One of the more powerful arguments advanced in Britain by Eurosceptics – from hardline Brexit ideologues to polite rationalists who disliked many aspects of European integration – was that the European Union had a dreadful economic tale to tell this century, writes Denis MacShane.
Denis MacShane is the former Minister of Europe and author of “Brexit, No Exit. Why (in the End) Britain Won’t Leave Europe” (IB Tauris). He is a senior advisor at Avisa Partners, Brussels.
The point was put most vividly by the anti-EU Tory, then briefly the UKIP MP, Douglas Carswell, that the UK was “shackled to a corpse.” William Hague in 1998 and Nigel Farage in 2016 said that being in the EU or the eurozone was like being a building on fire with all exits locked.
One does not have to indulge these vivid metaphors to acknowledge that in the last 25 years the economic story in Europe has been less than impressive.
In what the French call “les trentes glorieuses” – the three decades of post-war growth – the main continental economies, Germany, France, Benelux and Italy, outgrew Britain handsomely. Between 1950 and 1973, British growth increased by 2.9% each year. In the same period, Germany grew by an annual average of 6%, France and Italy by 5.1%.
30 years later, following the end of communism and the rise of globalisation which destroyed heavy industries and their related jobs in Europe, Britain surged past its European partners. Between 1993 and 1997 – the years when Euroscepticism sunk roots in the press and the Conservative Party, UK growth was 3.4% annually compared to France’s 1.36%, Germany’s 1.14% and Italy’s 1.24%.
The creation of the euro did little to help EU growth. Between 1998 and 2002, Britain grew each year by an average of 3.24% compared with 2.62% in France, 1.8% in Italy and I.68% in Germany.
More broadly, the rising BRIC economies and America’s new GAFA (Google, Apple, Facebook, Amazon) economic model were clearly out-performing Europe. The arrival of the euro was not matched by reforms and financial discipline in the PIGS (Portugal, Ireland, Greece, Spain) and the 2008/9 crash made Europe look even more miserable by comparison with the UK.
To be sure, Britain relied heavily on FDI and EU freedom of movement to import workers to do skilled and unskilled jobs that the labour intensive UK economy had failed to reskill or motivate a national workforce to do. Freedom of movement rules do not apply to state employment but the biggest employer of European workers in Britain is the NHS as the nation has always refused to train enough doctors and nurses.
Being in the Single Market turned London into Europe’s Wall Street as every bank, investment fund, bond and currency trader in the world came to London to do business without let or hindrance in the 450 million strong market. 1,000 Japanese firms installed themselves in the UK regenerating manufacturing.
The best indicator was the resilient employment figures. To be sure they were in part achieved with a big taxpayers’ subsidy and despite high levels of employment, 19 million people live below the official poverty line as the rise in food banks, homelessness, and sleeping in city streets is witness to.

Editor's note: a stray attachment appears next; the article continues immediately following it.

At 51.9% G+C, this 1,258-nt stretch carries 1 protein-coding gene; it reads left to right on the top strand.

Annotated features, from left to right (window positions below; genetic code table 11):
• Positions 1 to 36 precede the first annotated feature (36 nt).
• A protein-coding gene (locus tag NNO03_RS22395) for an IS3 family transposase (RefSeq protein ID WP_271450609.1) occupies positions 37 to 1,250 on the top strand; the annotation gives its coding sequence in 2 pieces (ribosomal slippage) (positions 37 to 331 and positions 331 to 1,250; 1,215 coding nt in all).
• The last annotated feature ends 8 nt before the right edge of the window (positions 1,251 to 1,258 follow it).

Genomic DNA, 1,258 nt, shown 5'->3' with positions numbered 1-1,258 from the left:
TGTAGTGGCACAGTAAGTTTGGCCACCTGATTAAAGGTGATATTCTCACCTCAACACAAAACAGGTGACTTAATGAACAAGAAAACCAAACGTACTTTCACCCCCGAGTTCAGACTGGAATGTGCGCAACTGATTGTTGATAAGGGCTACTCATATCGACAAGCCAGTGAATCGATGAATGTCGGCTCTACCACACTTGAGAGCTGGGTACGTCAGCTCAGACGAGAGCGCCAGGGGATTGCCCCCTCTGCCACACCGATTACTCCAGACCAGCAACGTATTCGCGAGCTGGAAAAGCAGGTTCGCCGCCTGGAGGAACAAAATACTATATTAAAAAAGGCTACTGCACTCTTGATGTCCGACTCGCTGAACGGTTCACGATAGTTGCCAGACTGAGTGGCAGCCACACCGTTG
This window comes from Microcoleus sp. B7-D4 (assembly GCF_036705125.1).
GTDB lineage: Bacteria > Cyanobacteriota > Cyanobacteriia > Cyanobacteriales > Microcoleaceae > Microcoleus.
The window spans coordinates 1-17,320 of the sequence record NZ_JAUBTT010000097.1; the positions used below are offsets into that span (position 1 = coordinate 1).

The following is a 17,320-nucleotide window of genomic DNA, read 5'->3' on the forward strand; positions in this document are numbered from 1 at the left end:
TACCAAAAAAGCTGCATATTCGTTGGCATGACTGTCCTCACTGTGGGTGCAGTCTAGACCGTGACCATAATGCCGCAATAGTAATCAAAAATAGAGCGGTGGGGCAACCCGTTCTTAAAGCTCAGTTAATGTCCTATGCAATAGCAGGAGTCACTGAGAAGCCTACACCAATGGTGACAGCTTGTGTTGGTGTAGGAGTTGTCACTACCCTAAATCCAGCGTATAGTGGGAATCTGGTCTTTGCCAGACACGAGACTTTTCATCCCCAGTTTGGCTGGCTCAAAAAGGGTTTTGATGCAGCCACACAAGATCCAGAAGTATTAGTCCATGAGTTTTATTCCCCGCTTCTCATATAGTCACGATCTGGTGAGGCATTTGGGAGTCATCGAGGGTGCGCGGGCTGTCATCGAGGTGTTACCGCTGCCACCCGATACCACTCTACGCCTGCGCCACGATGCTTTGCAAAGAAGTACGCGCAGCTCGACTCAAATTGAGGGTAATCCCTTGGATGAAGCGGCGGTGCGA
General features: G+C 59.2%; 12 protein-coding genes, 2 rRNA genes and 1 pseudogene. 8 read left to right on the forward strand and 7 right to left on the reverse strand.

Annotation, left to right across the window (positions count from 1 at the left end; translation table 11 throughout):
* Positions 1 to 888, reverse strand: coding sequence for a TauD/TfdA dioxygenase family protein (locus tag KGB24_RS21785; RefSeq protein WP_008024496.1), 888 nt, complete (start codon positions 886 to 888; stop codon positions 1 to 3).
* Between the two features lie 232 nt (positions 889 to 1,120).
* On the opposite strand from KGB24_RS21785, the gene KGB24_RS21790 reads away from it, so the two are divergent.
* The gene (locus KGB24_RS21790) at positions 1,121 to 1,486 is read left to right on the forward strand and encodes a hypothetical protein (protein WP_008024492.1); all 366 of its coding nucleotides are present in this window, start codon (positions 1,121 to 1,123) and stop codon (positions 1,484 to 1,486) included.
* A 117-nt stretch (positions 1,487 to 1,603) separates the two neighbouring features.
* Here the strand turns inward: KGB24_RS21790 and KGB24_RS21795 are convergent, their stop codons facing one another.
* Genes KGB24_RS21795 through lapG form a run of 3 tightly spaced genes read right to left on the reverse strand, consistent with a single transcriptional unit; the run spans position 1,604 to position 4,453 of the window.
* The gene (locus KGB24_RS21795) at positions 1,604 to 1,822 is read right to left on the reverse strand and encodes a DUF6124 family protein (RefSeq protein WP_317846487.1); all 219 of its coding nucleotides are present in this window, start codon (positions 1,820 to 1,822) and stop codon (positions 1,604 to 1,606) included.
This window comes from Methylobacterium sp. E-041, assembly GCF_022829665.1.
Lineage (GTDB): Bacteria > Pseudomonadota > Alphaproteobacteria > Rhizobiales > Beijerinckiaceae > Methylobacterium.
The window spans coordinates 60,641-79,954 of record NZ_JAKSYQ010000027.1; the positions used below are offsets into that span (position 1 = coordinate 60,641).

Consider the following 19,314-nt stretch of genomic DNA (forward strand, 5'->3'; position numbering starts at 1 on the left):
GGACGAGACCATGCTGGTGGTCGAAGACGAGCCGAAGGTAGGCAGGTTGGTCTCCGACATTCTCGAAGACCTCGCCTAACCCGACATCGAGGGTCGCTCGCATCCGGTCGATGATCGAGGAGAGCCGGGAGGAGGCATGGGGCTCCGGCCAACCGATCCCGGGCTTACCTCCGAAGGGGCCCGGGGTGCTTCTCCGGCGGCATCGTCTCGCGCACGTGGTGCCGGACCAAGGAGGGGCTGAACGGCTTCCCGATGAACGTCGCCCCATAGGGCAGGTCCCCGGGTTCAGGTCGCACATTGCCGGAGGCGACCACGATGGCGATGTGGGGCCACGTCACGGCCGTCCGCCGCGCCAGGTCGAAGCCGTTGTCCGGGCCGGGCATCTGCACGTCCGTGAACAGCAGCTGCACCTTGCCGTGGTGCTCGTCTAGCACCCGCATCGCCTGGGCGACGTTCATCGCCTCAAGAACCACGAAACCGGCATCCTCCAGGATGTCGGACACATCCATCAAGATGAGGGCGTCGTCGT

But overall, and even if at times somewhat smugly, there was a justified self-satisfaction in Britain that we had got things right and the poor benighted continentals were now the economic past.
The future was Brazil, Russia, India and China as declared by Jim, now Lord O’Neil, in a set of early 21st century arguments which were repeated endlessly over the following years.
It was one of the more powerful arguments of the Leave campaign, namely that Britain should unshackle itself from Europe and embrace a new world of growth. It was a theme repeated by Sir Jim Dyson in his interview with Andrew Marr this Sunday.
The BRICs don’t look so bright today but far more interesting is the return of European growth compared to a very sickly British picture. Latest figures give UK growth in 2017, 2018, and 2019 of 1.5, 1.3, 1.1%, respectively, compared to 2.2, 2.1 and 2.0 in Germany, 2.2, 2.1, and 1.9 in the eurozone as a whole or 3.2, 2.7, 2.2. in non-euro Sweden and growth of more than 4% in Poland.
It seems as if tough measures imposed after the 2008/9 crash have paid off. Ten years after the 1929 Wall Street crash, Europe was plunged into World War II. A decade after the global banking crash, Europe has solid growth with many countries well ahead of the UK and with a better record than Britain on public debt, deficits, and household borrowing.
This should not lead to complacency as many EU economies still have too much unemployment and weak banks with too many non-performing loans or depend too much on being quasi tax havens like Ireland for Apple or Luxembourg for Amazon.
But the argument that Britain had a stellar economy held back by being in the EU is no longer tenable. That is yesterday’s narrative. A new one would point to a recovering and growing Europe and it begs the question whether Brexit is an answer to a problem – zero growth Europe – that no longer exists?